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Accuracy of frozen section in the diagnosis of liver mass lesions
  1. E Rakha,
  2. S Ramaiah,
  3. A McGregor
  1. Department of Histopathology, Leicester Royal Infirmary, University Hospitals of Leicester NHS Trust, Leicester, UK
  1. Correspondence to:
    Dr Emad Rakha
    Department of Histopathology, Sandringham Building, Leicester Royal Infirmary, University Hospitals of Leicester, Leicester LE1 5WW, UK; emadrakha{at}; mrxeaaer{at}


Objective: To evaluate the diagnostic accuracy of intraoperative frozen sections diagnosis of liver lesions thought to be malignant tumours.

Methods: 285 frozen sections of liver from 173 patients were reviewed. The examinations were done between 1998 and 2004.

Results: Final histological diagnosis was divided into positive (32%) and negative (68%) for malignancy. In four cases (2%), diagnosis was deferred to paraffin section. There was one false positive and two false negative diagnoses. Sensitivity was 96.9% and specificity was 99.1%, and the overall accuracy to determine the lesions was 95%. The cases were further analysed to ascertain the nature of diagnostic difficulties, which comprised pathological misinterpretation, sampling error, and technical imperfections. Biliary hamartoma was the most common entity that was confused with malignant tumours in frozen sections.

Conclusions: The data are in accordance with those of similar studies in other sites, and confirm that the frozen section is an accurate and reliable method for intraoperative diagnosis of suspected liver lesions.

  • frozen section
  • liver
  • diagnostic accuracy

Statistics from

Core or fine needle biopsy of the liver is less invasive than open exploration, associated with lower morbidity and mortality, and can be applied to patients who are too ill to undergo surgery. However, it has been reported that needle core biopsy in malignant liver lesions is associated with a high risk of needle track tumour seeding.1–3 Intraoperative biopsy and frozen section diagnosis of focal hepatic lesions has an important role in diagnosis and it is often carried out in specific circumstances—for example, hepatic nodules suspected of being metastatic deposits—especially in cases where further surgical intervention may be needed, such as metastatic carcinoid and single metastatic lesions.4–6 Sometimes during laparotomy or laparoscopy done for any reason, the surgeon may unexpectedly find a liver mass and sample it for a frozen section diagnosis. Anther indication for frozen sections these days is liver biopsy at the time of allograft procurement during liver transplantation.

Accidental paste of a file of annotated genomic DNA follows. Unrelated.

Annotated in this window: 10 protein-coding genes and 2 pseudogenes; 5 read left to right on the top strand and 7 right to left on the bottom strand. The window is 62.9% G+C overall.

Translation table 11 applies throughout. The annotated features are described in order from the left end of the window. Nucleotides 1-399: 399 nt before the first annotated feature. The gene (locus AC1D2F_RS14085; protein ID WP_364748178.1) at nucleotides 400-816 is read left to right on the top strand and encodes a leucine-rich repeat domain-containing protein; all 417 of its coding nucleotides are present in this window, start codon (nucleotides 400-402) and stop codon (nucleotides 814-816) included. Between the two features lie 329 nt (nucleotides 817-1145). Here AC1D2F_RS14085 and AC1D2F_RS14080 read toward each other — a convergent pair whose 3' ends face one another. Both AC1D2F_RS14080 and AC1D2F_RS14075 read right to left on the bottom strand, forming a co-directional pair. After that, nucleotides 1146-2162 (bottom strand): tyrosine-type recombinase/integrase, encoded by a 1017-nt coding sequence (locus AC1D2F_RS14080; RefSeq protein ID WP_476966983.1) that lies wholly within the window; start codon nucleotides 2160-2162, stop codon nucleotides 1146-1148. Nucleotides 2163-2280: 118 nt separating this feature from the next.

The main purpose of frozen section of a liver mass lesion is to differentiate malignant from benign lesions, which is important in determining the immediate consequences for the patient. Although differentiating between benign and malignant liver tumours is not usually a major problem, difficulties may arise when the biopsy samples are small or the quality of frozen section is poor, or when it is necessary to distinguish between reactive processes and benign or malignant tumours of the same cell type.7 Therefore, it is important to know the most definitive criteria for making a diagnosis and to understand the pitfalls inherent in frozen section biopsies, so that the most appropriate diagnostic sample can be obtained.

The most important differential diagnosis of nodular lesions in the liver are as follows: metastatic tumours including carcinomas of the stomach, gall bladder, pancreas, colon, lung, breast, and genitourinary tract, followed by lymphomas and sarcomas8; and primary lesions such as bile duct adenoma, bile duct hamartoma, focal fatty change, liver cell adenoma, haemangioma, focal nodular hyperplasia, large regenerative nodule, partial nodular transformation, inflammatory pseudotumour, and primary malignant tumours of the liver.9,10

Frozen section has long been used as a diagnostic tool for intraoperative histopathological determination of various surgical conditions and has acceptable accuracy for clinical use in different tissues including gynaecological, pancreatic, breast, and head and neck cancers and others.11–13 However, there is little evidence of the value of frozen section as a diagnostic tool in focal hepatic lesions. In this study, frozen section of liver lesions was evaluated to determine its accuracy and reliability, and to determine causes of error and any pitfalls that may arise.